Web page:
Last week, Ars posted an article that detailed how to make your own devil’s shower curtain.
In this week’s installment of Ars Technic’s “Devils Bathtub” series, we’re going to do it again.
This time, we’ll make our own custom cover for a bathtub with the help of a few DIY techniques and some simple but powerful tools.
Let’s get started.
The Devil’s Shower Cover The first step is to buy a nice, solid-wood cabinet.
(If you can’t find a good cabinet, you can probably make one from the cheapest parts available.)
A solid-core wood cabinet is usually a bit thicker than a porcelain cabinet.
It also has a nice curve, so it’ll work well for your shower curtain’s design.
For our case, we used a 6-inch piece of hardwood, which is a bit thick.
For a better fit, we decided to use a 6½-inch slab of hardboard.
You can also use plywood, but that’s not as thick.
In addition to the cabinet, we also bought a 6ft long 2×4, which would make a decent shower curtain for our case.
The 2×8 will also hold up well in the rain.
To make this cover, we took the cabinet apart and put it back together, with some screws and nuts, as well as a few screws and screws and bolts, which was easy.
Next, we mounted the shower curtain to the base of the cabinet.
For this, we grabbed a couple of extra lengths of 2×6 wood and cut a couple off of them to make room for the shower.
The shower curtain will sit on the baseboard underneath the cabinet cover.
It’s a nice way to keep things organized.
To hold the curtain up, we put a couple screws through the cover to hold it up.
(This is the kind of setup that most people don’t use in a shower.)
Once the shower cover is mounted, we attached the shower door.
To keep the curtain in place, we tied a knot in the end of the shower hose and held it to the shower seat.
It took some effort, but it worked out well.
The rest of the assembly is done.
Here’s the cover in its final form.
Here you can see the shower’s two openings, with the opening for the water coming from the water source.
There are also two openings in the ceiling, one for the light and one for a shower curtain that you can turn off when not in use.
Next up, the curtain.
The curtain is a 2×2 piece of wood.
The cabinet cover is a 5×6 piece of solid wood, and the shower window is a 3×3 piece of laminated wood.
This means we had to drill holes for the openings, and cut off the ends of the wood so that we could attach the curtain to it.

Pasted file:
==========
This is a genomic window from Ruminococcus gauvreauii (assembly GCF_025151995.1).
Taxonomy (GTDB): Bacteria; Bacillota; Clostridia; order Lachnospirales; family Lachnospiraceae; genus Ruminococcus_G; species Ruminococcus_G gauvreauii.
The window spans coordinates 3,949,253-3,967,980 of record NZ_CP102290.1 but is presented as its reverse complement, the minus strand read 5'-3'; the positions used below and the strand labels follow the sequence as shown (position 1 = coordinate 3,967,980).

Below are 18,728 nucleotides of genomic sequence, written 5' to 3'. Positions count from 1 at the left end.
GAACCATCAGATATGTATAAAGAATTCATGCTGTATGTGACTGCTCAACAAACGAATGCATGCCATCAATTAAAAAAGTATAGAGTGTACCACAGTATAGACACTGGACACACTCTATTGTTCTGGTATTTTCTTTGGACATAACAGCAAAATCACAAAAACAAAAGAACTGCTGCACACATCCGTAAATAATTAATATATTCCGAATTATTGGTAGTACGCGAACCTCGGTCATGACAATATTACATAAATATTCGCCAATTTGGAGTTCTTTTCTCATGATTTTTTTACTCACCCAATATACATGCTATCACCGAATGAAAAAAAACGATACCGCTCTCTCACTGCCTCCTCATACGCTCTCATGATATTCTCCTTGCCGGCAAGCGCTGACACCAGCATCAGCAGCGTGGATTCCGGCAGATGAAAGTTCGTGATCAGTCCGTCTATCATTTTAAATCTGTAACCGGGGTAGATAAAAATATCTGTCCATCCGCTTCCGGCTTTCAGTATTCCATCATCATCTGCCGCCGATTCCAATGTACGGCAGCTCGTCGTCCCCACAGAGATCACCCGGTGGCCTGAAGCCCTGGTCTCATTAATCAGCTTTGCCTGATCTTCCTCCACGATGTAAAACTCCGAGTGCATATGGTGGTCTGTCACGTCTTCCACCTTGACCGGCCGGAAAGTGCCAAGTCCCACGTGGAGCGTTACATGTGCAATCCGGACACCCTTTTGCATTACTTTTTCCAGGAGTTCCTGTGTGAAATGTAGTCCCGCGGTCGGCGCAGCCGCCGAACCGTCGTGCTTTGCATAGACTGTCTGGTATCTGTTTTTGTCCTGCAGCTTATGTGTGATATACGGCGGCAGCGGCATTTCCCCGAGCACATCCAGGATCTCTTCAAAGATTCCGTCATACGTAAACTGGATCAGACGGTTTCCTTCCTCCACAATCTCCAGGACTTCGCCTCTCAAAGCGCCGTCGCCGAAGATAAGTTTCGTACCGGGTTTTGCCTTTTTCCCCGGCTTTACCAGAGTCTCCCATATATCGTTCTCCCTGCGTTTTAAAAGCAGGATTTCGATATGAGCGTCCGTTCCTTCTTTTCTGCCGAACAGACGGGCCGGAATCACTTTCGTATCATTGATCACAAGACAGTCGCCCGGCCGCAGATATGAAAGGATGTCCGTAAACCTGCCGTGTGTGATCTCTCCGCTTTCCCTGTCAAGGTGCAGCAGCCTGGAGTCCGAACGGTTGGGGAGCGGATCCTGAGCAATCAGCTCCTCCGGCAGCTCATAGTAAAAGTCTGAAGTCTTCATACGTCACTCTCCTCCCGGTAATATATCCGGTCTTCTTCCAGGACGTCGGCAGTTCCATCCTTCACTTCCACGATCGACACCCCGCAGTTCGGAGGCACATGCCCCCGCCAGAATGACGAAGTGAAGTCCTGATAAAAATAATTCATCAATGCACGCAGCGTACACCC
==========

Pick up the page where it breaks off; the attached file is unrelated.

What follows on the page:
The bottom of the curtain is attached with a few bolts and nuts.
We also made some brackets for the two water and light sources, and a few for the curtain itself.
Next on the list is the shower head.
We made a bracket to hold the showerhead on top of the cover.
A 3-inch diameter hole was drilled through the front of the bracket, which we used to attach the shower to the cover and bracket.
A couple of screws were installed through the brackets to hold everything together.
Then, to attach it to everything, we drilled holes in the bracket and the front, as seen above.
Here we can see how the shower heads are connected.
A few screws are threaded into the shower rod.
To help keep the shower rods and shower heads connected, we cut some more holes in both ends of each of the rods.
The back of the water rod is attached to the back of each bracket with a screw, and then to the front with a bolt.
This is done so that the water comes out the back, but the shower will still be in place.
It’ll still be waterproof.
A waterproof shower curtain can be pretty hard to install, especially when you’re making your own cover.
For that reason, we made a small rubber sheet to help keep things clean while we were making the cover for our shower.
For the shower curtains, we bought a piece of 2×4 to make a showerhead bracket that would attach to the bracket on the front.
We attached the bracket to the door with two screws.
Here, you see the bracket we used as the showerheads connection.
The brackets were cut from 2×10 and 2×12.
To attach them to the curtain, we placed them in the holes and drilled them into the bracket.
We used some rubber to help prevent the shower from splashing and splash water on the bracket when the shower was in place for a while.
The bracket also held the shower in place while we hung it on the wall.
Once we were satisfied with the shower shower head, we had a